For these past few months, Mad Men fans have been forced to get their Christina Hendricks fix (Christina Henfix, if you will) from AMC's ceaseless roulette of Johnnie Walker commercials. Hendricks' character Joan has been conspicuously absent from the bulk of Season 6, dropping in for seldom more than a scene or two per episode — albeit occasionally quite substantial ones). But this week's chapter, "A Tale of Two Cities," lends focus to the Sterling Cooper & Partners (oh yes, they condense Draper, Chaough, Campbell, Pryce, Harry Hamlin, etc. into the all-encompassing "Ampersand 'P'," as Don calls it) ladder climber, offering up new professional opportunity for Joan, while maintaining the stronghold on her consistently poor fortune.
Joan Holloway was introduced as a villain of sorts, imposing the status quo over Peggy, an entity of the changes yet to befall the advertising company and the 1960s America in general. As the world around her ascends, represented by foil Peggy, Joan slips from a lonesome plateau to a desperate valley — their rivalry transformed to friendship as the playing field leveled, with Peggy empowered and Joan infused with a stirring humility. The later seasons have seen Joan near rock bottom, though not for lack of a rigidly dominant affect, for the crowd: her destitute marriage, her affair with Jaguar's Herb Rennick, her dwindling reverence among fellow Sterling Cooper partners. This week's episode allows Joan to grasp at a new beginning, mimicking the early climb of Peggy from secretarial to advertising departments.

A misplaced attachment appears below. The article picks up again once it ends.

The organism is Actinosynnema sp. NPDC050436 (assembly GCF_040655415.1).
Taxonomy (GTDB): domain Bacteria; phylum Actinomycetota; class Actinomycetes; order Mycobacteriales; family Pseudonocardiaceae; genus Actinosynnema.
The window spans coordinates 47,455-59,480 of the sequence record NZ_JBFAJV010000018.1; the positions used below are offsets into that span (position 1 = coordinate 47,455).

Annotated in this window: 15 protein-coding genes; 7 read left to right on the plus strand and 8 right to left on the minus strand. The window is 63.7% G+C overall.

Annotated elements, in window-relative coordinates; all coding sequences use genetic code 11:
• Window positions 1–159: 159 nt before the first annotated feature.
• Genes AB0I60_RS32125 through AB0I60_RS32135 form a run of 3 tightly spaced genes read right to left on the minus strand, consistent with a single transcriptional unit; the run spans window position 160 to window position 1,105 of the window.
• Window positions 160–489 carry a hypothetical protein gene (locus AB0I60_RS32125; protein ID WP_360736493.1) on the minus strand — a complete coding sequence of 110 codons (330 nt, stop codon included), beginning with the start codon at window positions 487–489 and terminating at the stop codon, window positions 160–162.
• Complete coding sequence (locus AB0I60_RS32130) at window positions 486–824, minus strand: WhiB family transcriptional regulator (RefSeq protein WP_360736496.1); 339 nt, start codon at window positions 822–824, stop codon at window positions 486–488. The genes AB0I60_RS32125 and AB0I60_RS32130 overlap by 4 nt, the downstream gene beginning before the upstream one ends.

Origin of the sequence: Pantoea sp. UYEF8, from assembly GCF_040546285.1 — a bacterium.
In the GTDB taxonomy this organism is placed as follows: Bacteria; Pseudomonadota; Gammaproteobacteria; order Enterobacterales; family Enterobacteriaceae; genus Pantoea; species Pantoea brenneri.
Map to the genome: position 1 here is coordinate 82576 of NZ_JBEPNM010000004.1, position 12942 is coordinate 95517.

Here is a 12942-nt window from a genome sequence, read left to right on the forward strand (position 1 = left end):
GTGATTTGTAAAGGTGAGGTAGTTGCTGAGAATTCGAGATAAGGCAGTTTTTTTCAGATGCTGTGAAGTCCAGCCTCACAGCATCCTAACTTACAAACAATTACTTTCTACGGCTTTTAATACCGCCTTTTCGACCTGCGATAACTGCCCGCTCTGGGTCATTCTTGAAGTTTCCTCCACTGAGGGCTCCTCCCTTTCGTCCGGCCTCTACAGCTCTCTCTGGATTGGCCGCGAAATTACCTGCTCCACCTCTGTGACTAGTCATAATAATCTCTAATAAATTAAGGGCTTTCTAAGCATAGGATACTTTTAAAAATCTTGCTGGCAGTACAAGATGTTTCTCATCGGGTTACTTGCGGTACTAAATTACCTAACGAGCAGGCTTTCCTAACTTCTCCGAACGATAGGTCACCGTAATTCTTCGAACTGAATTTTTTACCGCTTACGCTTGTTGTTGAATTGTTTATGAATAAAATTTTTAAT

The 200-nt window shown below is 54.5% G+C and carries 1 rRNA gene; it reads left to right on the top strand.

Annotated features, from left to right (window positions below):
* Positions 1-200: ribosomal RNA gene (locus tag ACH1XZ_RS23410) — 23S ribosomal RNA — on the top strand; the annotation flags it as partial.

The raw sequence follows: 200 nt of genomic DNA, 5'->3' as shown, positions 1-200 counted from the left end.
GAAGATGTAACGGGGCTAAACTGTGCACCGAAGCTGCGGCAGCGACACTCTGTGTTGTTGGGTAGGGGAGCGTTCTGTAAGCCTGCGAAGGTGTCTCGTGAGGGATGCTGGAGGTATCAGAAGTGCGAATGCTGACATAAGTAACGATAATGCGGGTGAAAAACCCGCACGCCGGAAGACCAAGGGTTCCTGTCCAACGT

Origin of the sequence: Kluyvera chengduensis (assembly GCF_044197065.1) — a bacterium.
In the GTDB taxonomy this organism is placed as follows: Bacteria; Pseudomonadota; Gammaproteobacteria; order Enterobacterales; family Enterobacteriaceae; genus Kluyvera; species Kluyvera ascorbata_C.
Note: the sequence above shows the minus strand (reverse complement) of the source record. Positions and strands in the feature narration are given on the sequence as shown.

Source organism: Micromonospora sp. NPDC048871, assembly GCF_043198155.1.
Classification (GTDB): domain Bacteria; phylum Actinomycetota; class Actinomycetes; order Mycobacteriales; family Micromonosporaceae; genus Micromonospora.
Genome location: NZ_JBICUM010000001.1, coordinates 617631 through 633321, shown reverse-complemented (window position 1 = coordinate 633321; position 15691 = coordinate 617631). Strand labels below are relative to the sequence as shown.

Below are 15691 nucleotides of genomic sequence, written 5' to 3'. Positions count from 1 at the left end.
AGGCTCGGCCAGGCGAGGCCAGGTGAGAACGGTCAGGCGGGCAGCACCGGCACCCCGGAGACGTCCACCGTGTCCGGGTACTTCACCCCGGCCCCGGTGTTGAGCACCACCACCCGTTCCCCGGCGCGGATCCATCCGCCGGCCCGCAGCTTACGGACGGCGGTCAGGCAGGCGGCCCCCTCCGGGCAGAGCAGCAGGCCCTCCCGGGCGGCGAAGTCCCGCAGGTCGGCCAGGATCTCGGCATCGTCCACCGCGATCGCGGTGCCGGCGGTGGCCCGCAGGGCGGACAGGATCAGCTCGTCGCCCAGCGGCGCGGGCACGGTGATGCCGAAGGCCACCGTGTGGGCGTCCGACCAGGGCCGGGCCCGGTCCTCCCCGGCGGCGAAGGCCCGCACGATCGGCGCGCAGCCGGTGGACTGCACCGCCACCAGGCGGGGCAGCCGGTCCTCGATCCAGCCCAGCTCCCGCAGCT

A would-be blind date organically turns to a professional relationship when Joan meets an Avon representative, bringing the new potential client to the attention of Peggy and hoping, despite "protocol," to take the lead on roping in the account. But as far as everyone is concerned, that's not the way it's done here.
It's funny that the very mentality that identified Joan in the early days of Mad Men has become her adversary: Joan wants to advance. More than that, Joan wants to feel worthwhile. But standard practice entails that Pete Campbell head the next meeting... a standard practice that Joan shirks when she organizes a sit-down with the Avon rep, Peggy, herself, and nobody else. This enrages Pete, concerns Peggy (who goes to bat for Joan, but offers a holier-than-thou tongue lashing about her insolence), and rustles the feathers of, but otherwise doesn't inspire much consequence, from Ted Chaough. All this on top of the meeting having not gone particularly well sinks Joan to the bottom of a murky pit — her brave stab at initiative has landed her back in the poor graces and fleeting thoughts of the men who run her office. When is she going to get a win?
On the other side of the country, Don, Roger, and Harry high-tail it through the high-on-acid high societies of Southern California. Again with the drugs, Don fulfills his lack of despair over the Democratic National Convention protests by indulging in mind-altering drugs, facing a hallucination of Megan as he struggles to unite with the semblances of humanity that he so very sporadically experiences (there was that one when he said he loved Bobby for the first time a few weeks back... and... uh... um...).
And the Bob Benson mystery thickens when the rosey-cheeked young man halts an altercation between partner Hamlin and an agitated Michael Ginsberg, who identifies the advertising industry as "part of the problem," refusing to take on a new project. Appeasing both men, Bob allocates his reverence for the chain of command to Hamlin, and bucks up the passionate artist (and Jew! He makes sure to bring up the fact that he's a Jew!) in Ginsberg. Who the hell are you, Bob? Where do you come from?